Five ways Dow Discriminates & Dehumanizes

On the 37th Anniversary of the World’s Worst Industrial disaster in Bhopal, India, a Call to Action to End Discrimination by Dow Inc

In 1984 without warning a poorly designed and recklessly maintained Union Carbide pesticides factory gushed 27 tons of poison gas into the Indian city of Bhopal. In a few hours thousands were dead, and tens of thousands maimed.

Those who survived that night of horror escaped with their lives but not their health. Over the first ten years Bhopal suffered on average three gas-related deaths every day. Even today, almost four decades on, survivors suffer breathlessness, body pains, weeping sores, failing kidneys, liver disease, ruined eyes, menstrual chaos and cancers. Impacts on the next generations are profound, and children are born in high numbers with physical and mental impairments.

Carbide abandoned its factory without cleaning up thousands of tons of toxic wastes routinely dumped in and around the grounds. Drinking wells of communities housing over 100,000 people are contaminated with pesticides, heavy metals and dangerously poisonous chemicals. Cancer-causing and mutagenic chemicals have been found in the breast milk of nursing mothers.

93% of survivors were paid $500 in compensation via a settlement struck between India and Carbide that consulted not one victim. Criminal prosecution for around 25,000 has not concluded, due to the refusal of the key accused to show up in court. Efforts to enforce clean up have run aground.

Dow Inc’s (formerly Dow Chemical) treatment of the survivors of its wholly-owned subsidiary (since 2001) Union Carbide’s gas disaster is a classic form of discrimination, one which systematically denies people their full human rights because of their colour, race, ethnicity, or national origin.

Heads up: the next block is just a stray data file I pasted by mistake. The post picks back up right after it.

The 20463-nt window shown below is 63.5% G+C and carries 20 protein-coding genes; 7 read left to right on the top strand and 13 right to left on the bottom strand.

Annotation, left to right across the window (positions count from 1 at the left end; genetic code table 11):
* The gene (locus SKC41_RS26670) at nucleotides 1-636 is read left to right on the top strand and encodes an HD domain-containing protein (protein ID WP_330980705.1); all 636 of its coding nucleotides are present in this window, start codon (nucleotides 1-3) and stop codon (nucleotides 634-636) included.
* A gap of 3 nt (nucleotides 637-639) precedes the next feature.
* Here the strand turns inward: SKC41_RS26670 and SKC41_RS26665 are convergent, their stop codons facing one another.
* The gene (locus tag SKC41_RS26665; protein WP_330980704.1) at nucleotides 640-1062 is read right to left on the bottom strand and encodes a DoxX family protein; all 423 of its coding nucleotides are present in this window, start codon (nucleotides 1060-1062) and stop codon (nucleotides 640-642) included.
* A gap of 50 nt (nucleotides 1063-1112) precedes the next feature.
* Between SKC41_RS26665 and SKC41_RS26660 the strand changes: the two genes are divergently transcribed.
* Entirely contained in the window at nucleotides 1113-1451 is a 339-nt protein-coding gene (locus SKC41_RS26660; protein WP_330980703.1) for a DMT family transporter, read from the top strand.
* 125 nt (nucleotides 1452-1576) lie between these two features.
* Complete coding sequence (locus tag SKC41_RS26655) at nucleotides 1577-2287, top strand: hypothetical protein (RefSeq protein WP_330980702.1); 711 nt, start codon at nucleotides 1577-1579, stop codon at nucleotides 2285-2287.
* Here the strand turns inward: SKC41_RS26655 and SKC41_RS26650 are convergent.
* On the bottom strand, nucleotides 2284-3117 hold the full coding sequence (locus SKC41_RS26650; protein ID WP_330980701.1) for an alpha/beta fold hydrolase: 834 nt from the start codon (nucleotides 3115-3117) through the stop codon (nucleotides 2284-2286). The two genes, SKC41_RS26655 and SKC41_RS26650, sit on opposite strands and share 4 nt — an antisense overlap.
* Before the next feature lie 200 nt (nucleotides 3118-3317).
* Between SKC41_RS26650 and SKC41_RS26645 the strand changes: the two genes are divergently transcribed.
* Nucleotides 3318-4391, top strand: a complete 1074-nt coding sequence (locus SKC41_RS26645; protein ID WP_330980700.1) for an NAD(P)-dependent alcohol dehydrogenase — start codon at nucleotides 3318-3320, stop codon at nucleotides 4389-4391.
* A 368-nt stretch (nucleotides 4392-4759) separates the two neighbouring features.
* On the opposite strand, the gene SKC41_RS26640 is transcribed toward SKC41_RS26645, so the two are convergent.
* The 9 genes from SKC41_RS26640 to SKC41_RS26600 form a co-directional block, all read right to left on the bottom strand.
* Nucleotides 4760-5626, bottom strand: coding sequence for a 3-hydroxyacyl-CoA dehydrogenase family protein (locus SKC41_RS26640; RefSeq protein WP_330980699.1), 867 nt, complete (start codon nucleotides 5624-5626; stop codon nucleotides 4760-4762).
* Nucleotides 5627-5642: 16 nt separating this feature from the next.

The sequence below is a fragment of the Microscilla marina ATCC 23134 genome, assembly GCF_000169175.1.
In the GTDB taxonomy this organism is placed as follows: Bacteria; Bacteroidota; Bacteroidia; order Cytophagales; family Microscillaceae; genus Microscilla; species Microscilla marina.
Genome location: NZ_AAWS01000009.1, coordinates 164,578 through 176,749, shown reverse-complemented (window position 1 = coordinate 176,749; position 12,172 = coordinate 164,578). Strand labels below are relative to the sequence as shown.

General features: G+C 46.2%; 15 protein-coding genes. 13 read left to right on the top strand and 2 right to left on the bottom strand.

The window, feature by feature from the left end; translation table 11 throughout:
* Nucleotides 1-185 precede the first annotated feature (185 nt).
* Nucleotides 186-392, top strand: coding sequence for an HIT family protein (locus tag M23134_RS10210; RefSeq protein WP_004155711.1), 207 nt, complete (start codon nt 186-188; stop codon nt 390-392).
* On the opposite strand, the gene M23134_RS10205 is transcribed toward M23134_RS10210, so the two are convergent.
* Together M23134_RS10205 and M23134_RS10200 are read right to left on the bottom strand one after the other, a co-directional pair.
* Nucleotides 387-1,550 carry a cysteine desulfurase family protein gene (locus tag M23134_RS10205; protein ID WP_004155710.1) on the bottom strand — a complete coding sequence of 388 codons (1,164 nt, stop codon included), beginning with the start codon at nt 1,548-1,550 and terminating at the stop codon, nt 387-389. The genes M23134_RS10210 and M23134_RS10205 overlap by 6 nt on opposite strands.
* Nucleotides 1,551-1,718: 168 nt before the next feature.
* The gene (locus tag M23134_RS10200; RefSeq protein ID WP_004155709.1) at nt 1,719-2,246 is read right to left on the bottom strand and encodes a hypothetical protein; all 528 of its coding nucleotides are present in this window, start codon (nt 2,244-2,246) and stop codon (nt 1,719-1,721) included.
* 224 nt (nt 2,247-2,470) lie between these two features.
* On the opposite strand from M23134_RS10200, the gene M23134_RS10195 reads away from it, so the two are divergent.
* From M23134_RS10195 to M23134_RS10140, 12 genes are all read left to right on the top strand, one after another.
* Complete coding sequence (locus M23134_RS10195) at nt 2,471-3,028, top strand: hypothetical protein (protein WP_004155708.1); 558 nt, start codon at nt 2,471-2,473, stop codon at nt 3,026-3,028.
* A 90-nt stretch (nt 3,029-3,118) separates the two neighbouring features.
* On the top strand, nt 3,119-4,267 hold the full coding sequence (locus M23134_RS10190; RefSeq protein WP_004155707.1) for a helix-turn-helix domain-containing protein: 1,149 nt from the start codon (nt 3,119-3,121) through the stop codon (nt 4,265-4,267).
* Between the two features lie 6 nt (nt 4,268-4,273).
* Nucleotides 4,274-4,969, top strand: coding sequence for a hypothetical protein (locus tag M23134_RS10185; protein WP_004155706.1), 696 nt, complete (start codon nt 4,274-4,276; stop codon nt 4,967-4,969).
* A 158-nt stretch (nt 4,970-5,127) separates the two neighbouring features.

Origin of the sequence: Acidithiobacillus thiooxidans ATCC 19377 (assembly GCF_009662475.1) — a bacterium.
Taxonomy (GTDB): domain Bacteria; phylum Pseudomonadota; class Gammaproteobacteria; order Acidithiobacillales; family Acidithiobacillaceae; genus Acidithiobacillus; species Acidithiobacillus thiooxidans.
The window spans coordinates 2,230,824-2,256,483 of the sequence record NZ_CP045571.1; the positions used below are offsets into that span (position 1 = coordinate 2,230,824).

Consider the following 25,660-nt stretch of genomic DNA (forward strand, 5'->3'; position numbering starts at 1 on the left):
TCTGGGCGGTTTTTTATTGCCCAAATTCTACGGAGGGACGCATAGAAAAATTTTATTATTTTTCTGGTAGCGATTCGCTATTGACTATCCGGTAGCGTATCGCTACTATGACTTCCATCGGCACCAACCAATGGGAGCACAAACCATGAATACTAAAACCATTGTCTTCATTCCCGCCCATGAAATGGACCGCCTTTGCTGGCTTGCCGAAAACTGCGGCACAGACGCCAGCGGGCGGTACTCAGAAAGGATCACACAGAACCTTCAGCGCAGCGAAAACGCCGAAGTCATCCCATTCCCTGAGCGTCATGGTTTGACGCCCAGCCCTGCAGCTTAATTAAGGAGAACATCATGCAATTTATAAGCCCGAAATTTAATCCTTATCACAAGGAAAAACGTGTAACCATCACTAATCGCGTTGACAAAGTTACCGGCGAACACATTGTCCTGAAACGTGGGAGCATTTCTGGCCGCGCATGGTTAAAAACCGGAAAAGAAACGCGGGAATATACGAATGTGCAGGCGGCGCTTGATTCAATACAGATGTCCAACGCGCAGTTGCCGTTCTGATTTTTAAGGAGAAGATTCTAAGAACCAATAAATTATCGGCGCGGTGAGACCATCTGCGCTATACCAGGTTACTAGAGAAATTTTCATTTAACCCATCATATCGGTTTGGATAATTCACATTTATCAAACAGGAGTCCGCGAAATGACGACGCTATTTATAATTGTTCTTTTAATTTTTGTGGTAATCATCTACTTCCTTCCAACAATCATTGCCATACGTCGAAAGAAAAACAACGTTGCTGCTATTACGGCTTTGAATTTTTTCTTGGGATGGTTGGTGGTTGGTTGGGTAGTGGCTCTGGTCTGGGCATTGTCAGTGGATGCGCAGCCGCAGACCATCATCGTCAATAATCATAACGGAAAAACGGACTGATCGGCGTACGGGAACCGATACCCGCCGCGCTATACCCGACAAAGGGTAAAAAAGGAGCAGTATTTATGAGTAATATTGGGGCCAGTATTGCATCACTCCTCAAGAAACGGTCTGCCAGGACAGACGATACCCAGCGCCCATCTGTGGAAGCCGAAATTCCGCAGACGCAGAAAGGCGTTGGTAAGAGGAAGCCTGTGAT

Dow’s dehumanizing attitude to difference doesn’t only begin outside its own borders. Dow is the worst industrial polluter contributing to cancer in poor communities and communities of color in the United States. But Dow does, at least, submit to legal enforcement actions in the US.

When it comes to the legal and human rights of Bhopal survivors in India, Dow systematically denies their rights, on an equal basis with others, revealing a deep institutional racial prejudice and a contempt for equality, and the rule of law.

Five ways Dow Discriminates & Dehumanizes

1. No equality before the law

In the United States Dow submits unquestioningly to government agencies and courts seeking to enforce laws and standards. For instance, in 2005 a Dow joint-venture pled guilty and paid an $84 million criminal fine for participating in an international conspiracy to fix the prices of synthetic rubber in violation of the Sherman Act.

For India, where Dow subsidiary is accused of “culpable homicide not amounting to murder” for the killing of tens of thousands of innocent people, and where Dow has ignored six separate summonses to appear in the court’s proceedings, Dow says, “The Indian criminal court has no jurisdiction over TDCC, and therefore cannot compel TDCC to take any action.

2. Polluter only Pays in the US

After merging with Dupont, Dow was responsible for 171 different Superfund sites in the US, sites at which ‘Polluter Pays’ principles are enforced against originators of environmental contamination. The largest of these concerns clean up of the Tittabawassee river & Saginaw river around Midland, Michigan, where Dow is headquartered, for which Dow recently paid $77 million “to compensate the public for injuries to natural resources”.